Smart Cities Must Serve People, Not Profits
By Sai Madhurika Mamunuru
Last week, Indian Prime Minister Narendra Modi announced the Smart Cities Mission, wherein the Indian government promises to select, invest in, and build a hundred smart cities across the country over a period of five years. Though various definitions of a “smart city” can be rather nebulous, the concept essentially involves the efficient use of information and communication technology (ICT) and big data to provide improved services to people living in urban areas.
It is important to understand, however, the structure that underlies this initiative. Who pays for the Smart Cities Mission? Who benefits? Are the benefits felt by everyone? Does the plan reduce urban inequality? How does it redefine the urban experience and urbanization?
As they have been proposed, these policies of the Smart Cities Mission are meant to attract large private investment and are meant to be conducive for new age businesses. This is evidenced by the fact that some of the largest corporate giants (including IBM and Verizon) are the forerunners in smart city projects. One must then tread this path with utmost care and caution to safeguard the interests of all urban stakeholders.
The enthusiasm for smart cities among policy makers and academics (in India and the world over) comes in the face of increased urbanization of the world’s population. A majority of the world’s population is now urban, adding a lot of strain on the resources and infrastructure of currently existing cities. By promising to make everything from water and waste management to health and transportation “smart” and energy efficient, smart cities might just be the long-awaited solution.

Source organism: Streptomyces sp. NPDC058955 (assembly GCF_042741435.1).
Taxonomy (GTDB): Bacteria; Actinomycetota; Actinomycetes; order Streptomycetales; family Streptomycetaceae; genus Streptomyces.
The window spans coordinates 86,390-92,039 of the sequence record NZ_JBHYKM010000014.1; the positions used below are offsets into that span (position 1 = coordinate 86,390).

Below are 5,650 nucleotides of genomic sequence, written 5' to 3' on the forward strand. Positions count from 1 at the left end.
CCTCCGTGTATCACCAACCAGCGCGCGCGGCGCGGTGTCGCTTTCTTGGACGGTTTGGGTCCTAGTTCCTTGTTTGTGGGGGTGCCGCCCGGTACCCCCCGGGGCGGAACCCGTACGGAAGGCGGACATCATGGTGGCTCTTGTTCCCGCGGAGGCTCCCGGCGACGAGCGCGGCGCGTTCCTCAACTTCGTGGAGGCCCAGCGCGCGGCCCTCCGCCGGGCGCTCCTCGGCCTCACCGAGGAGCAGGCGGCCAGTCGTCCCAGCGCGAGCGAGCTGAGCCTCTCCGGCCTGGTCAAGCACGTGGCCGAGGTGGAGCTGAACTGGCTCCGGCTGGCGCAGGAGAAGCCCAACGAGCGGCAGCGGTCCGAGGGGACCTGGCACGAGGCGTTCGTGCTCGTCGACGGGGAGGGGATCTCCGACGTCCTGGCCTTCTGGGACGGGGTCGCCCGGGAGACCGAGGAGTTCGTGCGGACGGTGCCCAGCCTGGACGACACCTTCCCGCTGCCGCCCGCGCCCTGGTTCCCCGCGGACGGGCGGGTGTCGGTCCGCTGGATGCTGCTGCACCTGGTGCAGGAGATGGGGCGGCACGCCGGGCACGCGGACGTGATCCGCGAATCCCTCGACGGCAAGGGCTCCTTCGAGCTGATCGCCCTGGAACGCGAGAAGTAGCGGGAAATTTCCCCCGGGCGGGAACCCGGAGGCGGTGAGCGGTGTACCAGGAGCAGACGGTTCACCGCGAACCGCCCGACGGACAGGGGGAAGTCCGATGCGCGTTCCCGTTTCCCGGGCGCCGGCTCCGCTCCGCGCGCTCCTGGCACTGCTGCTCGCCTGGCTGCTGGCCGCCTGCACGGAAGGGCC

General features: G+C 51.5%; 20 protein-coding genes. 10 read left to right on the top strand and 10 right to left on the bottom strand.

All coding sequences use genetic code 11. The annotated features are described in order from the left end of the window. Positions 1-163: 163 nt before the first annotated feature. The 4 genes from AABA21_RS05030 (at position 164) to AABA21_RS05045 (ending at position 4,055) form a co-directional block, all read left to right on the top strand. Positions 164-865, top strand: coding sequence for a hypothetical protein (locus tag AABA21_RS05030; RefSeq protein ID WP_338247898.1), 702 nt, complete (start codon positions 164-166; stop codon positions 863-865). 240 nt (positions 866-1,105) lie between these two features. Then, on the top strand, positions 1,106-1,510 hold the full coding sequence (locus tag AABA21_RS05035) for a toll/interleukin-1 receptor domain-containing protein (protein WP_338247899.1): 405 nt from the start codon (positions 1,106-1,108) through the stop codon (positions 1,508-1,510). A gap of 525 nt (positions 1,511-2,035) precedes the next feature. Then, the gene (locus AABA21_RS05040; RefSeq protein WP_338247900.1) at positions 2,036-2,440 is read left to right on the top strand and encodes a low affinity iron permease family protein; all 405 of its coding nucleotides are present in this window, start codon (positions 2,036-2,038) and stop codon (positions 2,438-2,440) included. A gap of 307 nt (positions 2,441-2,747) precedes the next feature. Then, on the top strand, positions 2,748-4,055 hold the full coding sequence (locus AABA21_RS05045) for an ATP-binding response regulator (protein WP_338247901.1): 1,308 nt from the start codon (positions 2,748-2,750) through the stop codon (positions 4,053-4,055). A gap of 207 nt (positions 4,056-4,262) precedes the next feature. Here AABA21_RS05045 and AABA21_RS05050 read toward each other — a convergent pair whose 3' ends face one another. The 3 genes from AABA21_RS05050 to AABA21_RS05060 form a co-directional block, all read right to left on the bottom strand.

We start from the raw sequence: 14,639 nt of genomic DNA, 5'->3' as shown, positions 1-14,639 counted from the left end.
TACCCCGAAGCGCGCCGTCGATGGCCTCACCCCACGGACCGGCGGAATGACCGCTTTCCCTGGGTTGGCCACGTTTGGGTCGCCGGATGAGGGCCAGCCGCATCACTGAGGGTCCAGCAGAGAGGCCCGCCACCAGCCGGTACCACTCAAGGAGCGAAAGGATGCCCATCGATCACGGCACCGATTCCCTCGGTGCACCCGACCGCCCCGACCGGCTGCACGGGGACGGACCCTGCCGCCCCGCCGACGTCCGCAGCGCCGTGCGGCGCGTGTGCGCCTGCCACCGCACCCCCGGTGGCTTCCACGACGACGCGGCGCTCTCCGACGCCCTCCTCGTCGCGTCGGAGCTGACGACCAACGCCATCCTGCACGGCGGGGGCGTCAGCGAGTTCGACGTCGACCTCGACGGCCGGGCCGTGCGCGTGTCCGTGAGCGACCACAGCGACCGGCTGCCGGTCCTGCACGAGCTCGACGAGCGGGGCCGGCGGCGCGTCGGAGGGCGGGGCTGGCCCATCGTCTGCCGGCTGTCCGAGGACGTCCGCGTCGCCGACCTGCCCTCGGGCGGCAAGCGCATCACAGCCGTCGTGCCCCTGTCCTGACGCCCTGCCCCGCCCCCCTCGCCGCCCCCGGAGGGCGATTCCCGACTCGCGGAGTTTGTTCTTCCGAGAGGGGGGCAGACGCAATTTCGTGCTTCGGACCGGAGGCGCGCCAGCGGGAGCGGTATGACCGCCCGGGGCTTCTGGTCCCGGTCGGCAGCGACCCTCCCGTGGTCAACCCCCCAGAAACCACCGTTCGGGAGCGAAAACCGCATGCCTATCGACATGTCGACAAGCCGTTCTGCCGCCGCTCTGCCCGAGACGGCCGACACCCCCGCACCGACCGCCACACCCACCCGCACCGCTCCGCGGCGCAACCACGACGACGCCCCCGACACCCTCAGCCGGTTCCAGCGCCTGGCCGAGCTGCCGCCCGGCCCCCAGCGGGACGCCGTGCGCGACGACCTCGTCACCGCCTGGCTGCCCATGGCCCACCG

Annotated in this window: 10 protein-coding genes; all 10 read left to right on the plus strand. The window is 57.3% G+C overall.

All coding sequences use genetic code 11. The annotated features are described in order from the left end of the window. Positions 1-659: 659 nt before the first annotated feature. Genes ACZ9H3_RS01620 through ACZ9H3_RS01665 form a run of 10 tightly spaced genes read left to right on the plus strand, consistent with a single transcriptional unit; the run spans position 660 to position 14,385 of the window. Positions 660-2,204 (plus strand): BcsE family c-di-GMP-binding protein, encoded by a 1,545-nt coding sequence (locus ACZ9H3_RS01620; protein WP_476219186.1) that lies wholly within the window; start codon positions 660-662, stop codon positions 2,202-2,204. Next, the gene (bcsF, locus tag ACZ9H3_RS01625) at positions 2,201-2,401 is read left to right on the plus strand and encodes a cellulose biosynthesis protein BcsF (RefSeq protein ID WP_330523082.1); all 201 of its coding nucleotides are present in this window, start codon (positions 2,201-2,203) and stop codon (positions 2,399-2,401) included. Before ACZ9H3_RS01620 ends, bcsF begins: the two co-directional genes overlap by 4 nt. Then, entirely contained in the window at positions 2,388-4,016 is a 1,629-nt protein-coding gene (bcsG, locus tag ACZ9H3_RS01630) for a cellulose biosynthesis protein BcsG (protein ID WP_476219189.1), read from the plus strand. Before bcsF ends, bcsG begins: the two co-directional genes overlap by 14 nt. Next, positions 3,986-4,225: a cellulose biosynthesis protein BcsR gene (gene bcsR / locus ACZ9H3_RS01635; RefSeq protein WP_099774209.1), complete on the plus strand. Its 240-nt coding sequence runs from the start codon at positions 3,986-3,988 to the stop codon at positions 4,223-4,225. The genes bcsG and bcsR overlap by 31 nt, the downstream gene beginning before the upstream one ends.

In our fascination for everything “smart”, we must not forget that it isn’t just the quality of material services that define urban experience. For a large number of people, the urban life is ridden with uncertainty, disenfranchisement and acute inequality. New migrants to the city have to deal with employment insecurity, fragmented social networks and lack of adequate information on navigating the urban system. The true test of the smartness of a city would therefore be to make urban spaces more equal and inclusive. Following are three main things that might ensure a more inclusive and equitable city life.
First, the fact that information can be collected does not automatically ensure its accessibility to the general public. Efforts must be made to ensure that information about the economy and governance of the city must flow easily and readily to its residents. This would make people feel less excluded, garner a sense of community and spur bottom-up innovation. The Rio De Jeneiro Datamine, “an open data system on city information” is an example of how this has been successfully attempted.
Second, the governance of the city must be not just transparent but also inclusive and participatory. Access to information and a robust communication system will make democratization of governance that much easier and engender a healthy and fruitful politics. Arlington Way, in Arlington, VA is a case in point.
Finally, the biggest test for the smartness of a city is its ability to arrest the rapidly increasing urban inequality. Smart city technology promises to facilitate small scale, new age businesses, increase employment opportunities and efficiently match employers to employees. Whether this would be sufficient to ensure a more equitable landscape is, however, debatable – it depends not only on our technical know-how, but our political will and motivation.
Smart City technology, therefore offers an opportunity for policy makers, academics and industry experts to come together and create a materially comfortable and economically equitable urban experience. Perhaps only time will tell how this opportunity is exploited and who walks away with a giant share of the pie. Let’s make sure this technology is used to serve the urban citizenry of the world, not to line the pockets of the 1%.
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